Why not a 3.7L Diesel? - JeepForum.com
Search  
Sign Up   Today's Posts
User: Pass: Remember?
Advertise Here
Jeep Home Jeep Forum Jeep Classifieds Jeep Registry JeepSpace Jeep Reviews Jeep Gallery Jeep Clubs Jeep Groups Jeep Videos Jeep Events Jeep Articles
Go Back JeepForum.com > Models > Future Models & Prototype Discussion > Why not a 3.7L Diesel?

RIGID LED Light Blowout Sale - All Sizes, All Series, all USA Standard Chromoly Front Axle Shaft Kits with Dana 30 4Stainless Steel Door Hinge Pins

Reply
Unread 10-06-2011, 07:16 PM   #1
Condor1970
Registered User
 
Join Date: Sep 2011
Location: Port Orchard, WA
Posts: 24
Why not a 3.7L Diesel?

As I read about the older 3.7L engine going to roost, now that the Pentastar will be taking its place, what I can't figure out is this.

If the 3.7L engine block is a cast iron block, and known for its long life, why hasn't Jeep figured out a way to reengineer this block into a 3.7L Diesel?

It doesn't have to be some twin-turbo'd super horsepower monster. Just a very reliable and efficent diesel with good low-end for the Jeep line.

Imagine the Jeep Liberty with a "relatively" affordable basic 3.7L diesel, that would probably yield upwards of 25-26mpg w/about 200HP.

Condor1970 is offline   Reply With Quote
Unread 10-06-2011, 10:31 PM   #2
Marauder_Pilot
Moderator
 
Marauder_Pilot's Avatar
2000 TJ Wrangler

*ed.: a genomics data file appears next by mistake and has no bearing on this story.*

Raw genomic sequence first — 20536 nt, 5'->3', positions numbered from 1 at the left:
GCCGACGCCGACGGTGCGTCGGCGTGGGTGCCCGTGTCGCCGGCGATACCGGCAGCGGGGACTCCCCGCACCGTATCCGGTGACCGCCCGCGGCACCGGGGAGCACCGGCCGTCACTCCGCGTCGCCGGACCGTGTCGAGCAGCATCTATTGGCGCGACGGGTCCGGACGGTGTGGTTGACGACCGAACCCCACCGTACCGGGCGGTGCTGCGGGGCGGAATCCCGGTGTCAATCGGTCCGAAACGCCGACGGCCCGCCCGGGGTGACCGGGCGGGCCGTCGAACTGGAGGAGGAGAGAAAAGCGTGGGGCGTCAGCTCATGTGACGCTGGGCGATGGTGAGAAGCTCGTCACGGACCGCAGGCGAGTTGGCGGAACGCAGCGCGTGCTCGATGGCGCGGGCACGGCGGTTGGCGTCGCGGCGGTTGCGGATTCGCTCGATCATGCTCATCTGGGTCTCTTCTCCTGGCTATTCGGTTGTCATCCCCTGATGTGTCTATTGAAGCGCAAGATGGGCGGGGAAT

Join Date: Aug 2008
Location: Whitehorse, Yukon Territory
Posts: 1,783
First, a gas engine and a diesel engine share essentially no parts, and there would be absolutely zero cost savings.

Second, Fiat is a half owner of VM Motori, one of the largest diesel manufacturers in the world, and has multiple engines that would work great in a Jeep (Already do in Europe, and will in NA soon)

Third, the last time anybody tried turning a gasser into a diesel, we wound up with the '80s GM diesels-engines that were noted for being catastrophically bad because of it, and fouled North American market perception of diesel.

Fourth, the costs of engineering and certifying such an engine would cost astronomical amounts of money. Millions. Totally ridiculous when Fiat/Chrysler have ownership stakes and excellent history with two of the largest diesel manufacturers on the planet (Cummins and VM Motori).

You can't just cram some glow plugs into an engine and call it a diesel.
__________________